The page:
Launched in March 2007, the programme was created in consultation with leading road safety campaigners and cycling experts - from established scheme organisers to instructors. It is supported by the National Standard for Cycle Training and takes learners through three different levels, awarding development at each stage of the training process.
Level One teaches basic skills and bicycle handling
Level Two gives children the skills they need to cycle safely to school on quiet roads
Level Three covers more complicated traffic environments
A child will typically start Bikeability lessons once they have learnt to ride a bike, with Years 5 and 6 (10-11 year olds) progressing through to Level Two, and then Level Three at secondary school. However, many adults are also keen to prove their Bikeability - either to learn the basics or refresh their skills.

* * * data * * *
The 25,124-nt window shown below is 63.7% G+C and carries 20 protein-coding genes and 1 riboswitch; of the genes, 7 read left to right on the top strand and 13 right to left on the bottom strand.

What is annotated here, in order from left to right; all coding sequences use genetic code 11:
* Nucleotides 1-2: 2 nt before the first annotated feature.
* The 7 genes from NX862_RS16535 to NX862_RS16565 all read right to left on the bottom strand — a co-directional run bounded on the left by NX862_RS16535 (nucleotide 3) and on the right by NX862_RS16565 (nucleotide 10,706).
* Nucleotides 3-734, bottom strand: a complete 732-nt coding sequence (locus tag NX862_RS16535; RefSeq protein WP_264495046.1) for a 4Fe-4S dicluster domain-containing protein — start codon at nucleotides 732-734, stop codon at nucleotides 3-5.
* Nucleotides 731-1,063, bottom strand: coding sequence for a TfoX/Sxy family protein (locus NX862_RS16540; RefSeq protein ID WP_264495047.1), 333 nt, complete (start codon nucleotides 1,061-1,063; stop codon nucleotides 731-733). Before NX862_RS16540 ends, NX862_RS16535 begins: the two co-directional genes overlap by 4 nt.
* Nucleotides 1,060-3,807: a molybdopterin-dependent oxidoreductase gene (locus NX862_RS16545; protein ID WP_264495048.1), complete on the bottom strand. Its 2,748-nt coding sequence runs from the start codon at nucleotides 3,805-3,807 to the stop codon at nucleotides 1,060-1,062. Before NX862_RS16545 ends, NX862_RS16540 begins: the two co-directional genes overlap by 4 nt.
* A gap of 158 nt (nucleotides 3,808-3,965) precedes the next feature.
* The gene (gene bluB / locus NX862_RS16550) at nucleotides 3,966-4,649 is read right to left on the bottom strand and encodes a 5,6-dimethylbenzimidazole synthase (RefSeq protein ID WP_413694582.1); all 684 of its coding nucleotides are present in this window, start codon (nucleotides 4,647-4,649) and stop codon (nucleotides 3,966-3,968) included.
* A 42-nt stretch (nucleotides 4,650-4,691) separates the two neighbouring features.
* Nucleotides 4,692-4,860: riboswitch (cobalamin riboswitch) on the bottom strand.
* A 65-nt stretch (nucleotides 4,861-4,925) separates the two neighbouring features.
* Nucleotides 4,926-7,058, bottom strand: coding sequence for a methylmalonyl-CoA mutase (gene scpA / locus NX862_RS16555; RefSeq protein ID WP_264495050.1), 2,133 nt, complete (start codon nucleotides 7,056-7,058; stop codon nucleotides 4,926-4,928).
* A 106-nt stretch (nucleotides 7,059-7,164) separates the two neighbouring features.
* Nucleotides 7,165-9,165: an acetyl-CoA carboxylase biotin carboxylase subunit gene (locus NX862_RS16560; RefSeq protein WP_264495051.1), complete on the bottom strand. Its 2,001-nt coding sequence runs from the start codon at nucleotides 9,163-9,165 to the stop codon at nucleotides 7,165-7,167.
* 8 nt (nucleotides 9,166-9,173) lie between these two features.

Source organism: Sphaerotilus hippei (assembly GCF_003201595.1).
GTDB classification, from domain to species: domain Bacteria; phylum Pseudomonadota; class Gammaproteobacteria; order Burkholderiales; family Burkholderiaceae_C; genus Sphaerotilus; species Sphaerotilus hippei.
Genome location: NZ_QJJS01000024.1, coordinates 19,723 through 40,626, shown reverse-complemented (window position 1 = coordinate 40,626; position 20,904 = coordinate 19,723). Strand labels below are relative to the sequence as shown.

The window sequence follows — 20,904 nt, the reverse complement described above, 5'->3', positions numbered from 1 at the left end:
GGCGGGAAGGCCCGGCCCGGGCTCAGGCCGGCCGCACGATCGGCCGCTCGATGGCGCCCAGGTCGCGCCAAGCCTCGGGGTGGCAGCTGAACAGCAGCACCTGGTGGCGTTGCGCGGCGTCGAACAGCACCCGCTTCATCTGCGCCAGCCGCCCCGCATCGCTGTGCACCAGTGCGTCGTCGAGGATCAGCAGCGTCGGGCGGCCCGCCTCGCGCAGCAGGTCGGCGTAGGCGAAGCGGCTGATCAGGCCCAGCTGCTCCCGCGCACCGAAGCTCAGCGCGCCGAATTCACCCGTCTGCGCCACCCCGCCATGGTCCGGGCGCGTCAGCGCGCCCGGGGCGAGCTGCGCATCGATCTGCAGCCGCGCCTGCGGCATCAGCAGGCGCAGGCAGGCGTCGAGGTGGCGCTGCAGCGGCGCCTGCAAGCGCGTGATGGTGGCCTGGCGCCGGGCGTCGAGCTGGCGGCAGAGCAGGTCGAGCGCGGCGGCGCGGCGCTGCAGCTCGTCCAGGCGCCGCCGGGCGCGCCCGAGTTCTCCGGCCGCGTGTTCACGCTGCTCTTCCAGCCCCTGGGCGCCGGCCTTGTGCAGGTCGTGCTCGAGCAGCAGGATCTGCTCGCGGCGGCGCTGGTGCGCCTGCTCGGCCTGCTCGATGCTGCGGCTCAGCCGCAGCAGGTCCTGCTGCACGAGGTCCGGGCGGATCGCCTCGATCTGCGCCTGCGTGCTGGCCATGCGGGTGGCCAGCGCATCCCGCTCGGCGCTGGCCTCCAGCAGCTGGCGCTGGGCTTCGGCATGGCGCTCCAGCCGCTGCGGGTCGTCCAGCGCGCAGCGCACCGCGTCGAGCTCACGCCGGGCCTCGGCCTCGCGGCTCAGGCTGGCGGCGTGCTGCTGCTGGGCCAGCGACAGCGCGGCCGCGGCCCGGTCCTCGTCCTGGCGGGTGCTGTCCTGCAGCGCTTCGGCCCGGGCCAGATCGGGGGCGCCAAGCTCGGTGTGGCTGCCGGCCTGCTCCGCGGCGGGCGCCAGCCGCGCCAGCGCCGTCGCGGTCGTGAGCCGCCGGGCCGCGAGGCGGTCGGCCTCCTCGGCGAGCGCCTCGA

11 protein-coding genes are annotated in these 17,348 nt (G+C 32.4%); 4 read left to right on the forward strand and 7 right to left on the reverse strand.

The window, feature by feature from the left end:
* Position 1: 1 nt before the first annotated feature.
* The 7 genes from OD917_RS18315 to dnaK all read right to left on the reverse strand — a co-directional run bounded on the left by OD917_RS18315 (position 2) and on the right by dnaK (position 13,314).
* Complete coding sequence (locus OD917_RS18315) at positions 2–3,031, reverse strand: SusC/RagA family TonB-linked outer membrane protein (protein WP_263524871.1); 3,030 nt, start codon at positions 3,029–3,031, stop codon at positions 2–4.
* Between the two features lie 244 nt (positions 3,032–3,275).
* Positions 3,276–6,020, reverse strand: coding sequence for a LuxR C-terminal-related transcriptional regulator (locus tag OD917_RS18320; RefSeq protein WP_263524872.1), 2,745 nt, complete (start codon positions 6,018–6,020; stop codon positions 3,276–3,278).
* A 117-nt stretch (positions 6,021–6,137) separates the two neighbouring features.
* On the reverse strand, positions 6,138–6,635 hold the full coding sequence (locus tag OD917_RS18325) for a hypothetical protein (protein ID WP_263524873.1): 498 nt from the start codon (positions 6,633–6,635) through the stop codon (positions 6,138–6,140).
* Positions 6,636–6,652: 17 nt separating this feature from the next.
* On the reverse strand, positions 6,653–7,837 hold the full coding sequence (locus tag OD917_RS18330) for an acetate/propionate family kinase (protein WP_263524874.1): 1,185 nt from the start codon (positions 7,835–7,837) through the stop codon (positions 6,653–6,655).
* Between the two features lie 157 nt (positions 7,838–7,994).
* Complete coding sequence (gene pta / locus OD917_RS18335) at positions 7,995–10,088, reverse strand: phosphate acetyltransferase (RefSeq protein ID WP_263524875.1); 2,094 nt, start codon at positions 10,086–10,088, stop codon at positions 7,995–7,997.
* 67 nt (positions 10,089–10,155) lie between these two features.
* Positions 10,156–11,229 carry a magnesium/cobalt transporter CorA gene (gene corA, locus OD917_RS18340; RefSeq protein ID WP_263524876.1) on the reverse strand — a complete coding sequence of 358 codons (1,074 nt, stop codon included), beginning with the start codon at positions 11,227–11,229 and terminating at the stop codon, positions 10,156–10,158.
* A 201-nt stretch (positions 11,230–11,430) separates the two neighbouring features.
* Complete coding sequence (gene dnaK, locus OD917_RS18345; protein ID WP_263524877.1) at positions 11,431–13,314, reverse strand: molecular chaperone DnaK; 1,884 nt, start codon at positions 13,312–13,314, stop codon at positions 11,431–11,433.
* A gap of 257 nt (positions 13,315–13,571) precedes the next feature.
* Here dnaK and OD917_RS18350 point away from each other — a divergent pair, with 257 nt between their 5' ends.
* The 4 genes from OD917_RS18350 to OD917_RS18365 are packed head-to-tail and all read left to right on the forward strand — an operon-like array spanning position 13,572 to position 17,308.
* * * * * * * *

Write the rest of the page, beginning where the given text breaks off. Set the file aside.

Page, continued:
From its early pilot days in 2006, Bikeability has now been adopted by half the local authorities in England, with 40,000 badges awarded in its first year. It is fully backed by the Departments for Transport, Health and Children, Schools and Families, with significant Ministerial and cross-party support.
Regular media campaigns like Bike to School Week have maintained the high public profile created by the national and regional launches of 2007, creating powerful marketing opportunities at a local, grassroots level.
By 2012, half a million children are expected to have taken part in Bikeability training, setting the wheels in motion for a revolution in English cycling.
To find out more, visit www.bikeability.org.uk